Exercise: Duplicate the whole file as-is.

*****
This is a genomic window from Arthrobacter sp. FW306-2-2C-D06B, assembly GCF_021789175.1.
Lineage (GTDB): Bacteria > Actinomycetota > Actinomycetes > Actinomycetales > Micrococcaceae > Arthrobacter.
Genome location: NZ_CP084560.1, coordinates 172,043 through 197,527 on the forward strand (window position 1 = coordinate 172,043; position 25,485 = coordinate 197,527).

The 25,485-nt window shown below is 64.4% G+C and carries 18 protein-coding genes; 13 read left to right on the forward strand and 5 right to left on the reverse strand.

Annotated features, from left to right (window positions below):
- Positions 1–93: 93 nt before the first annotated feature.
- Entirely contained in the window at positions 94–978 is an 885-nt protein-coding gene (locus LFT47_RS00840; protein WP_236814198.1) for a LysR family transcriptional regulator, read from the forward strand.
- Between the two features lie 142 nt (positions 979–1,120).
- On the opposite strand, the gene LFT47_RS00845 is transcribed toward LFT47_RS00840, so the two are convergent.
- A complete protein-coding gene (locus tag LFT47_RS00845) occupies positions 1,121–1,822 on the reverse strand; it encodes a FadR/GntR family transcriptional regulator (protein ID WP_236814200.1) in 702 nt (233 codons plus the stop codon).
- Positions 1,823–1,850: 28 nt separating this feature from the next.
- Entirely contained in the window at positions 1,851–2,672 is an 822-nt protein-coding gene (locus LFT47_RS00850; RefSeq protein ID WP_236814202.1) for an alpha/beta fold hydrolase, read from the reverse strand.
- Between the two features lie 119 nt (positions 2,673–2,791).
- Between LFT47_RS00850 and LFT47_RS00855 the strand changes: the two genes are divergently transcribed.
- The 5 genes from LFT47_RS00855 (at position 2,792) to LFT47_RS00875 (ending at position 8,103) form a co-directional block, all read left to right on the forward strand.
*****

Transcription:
This is a genomic window from Arthrobacter sp. FW306-2-2C-D06B, assembly GCF_021789175.1.
Lineage (GTDB): Bacteria > Actinomycetota > Actinomycetes > Actinomycetales > Micrococcaceae > Arthrobacter.
Genome location: NZ_CP084560.1, coordinates 172,043 through 197,527 on the forward strand (window position 1 = coordinate 172,043; position 25,485 = coordinate 197,527).

The 25,485-nt window shown below is 64.4% G+C and carries 18 protein-coding genes; 13 read left to right on the forward strand and 5 right to left on the reverse strand.

Annotated features, from left to right (window positions below):
- Positions 1–93: 93 nt before the first annotated feature.
- Entirely contained in the window at positions 94–978 is an 885-nt protein-coding gene (locus LFT47_RS00840; protein WP_236814198.1) for a LysR family transcriptional regulator, read from the forward strand.
- Between the two features lie 142 nt (positions 979–1,120).
- On the opposite strand, the gene LFT47_RS00845 is transcribed toward LFT47_RS00840, so the two are convergent.
- A complete protein-coding gene (locus tag LFT47_RS00845) occupies positions 1,121–1,822 on the reverse strand; it encodes a FadR/GntR family transcriptional regulator (protein ID WP_236814200.1) in 702 nt (233 codons plus the stop codon).
- Positions 1,823–1,850: 28 nt separating this feature from the next.
- Entirely contained in the window at positions 1,851–2,672 is an 822-nt protein-coding gene (locus LFT47_RS00850; RefSeq protein ID WP_236814202.1) for an alpha/beta fold hydrolase, read from the reverse strand.
- Between the two features lie 119 nt (positions 2,673–2,791).
- Between LFT47_RS00850 and LFT47_RS00855 the strand changes: the two genes are divergently transcribed.
- The 5 genes from LFT47_RS00855 (at position 2,792) to LFT47_RS00875 (ending at position 8,103) form a co-directional block, all read left to right on the forward strand.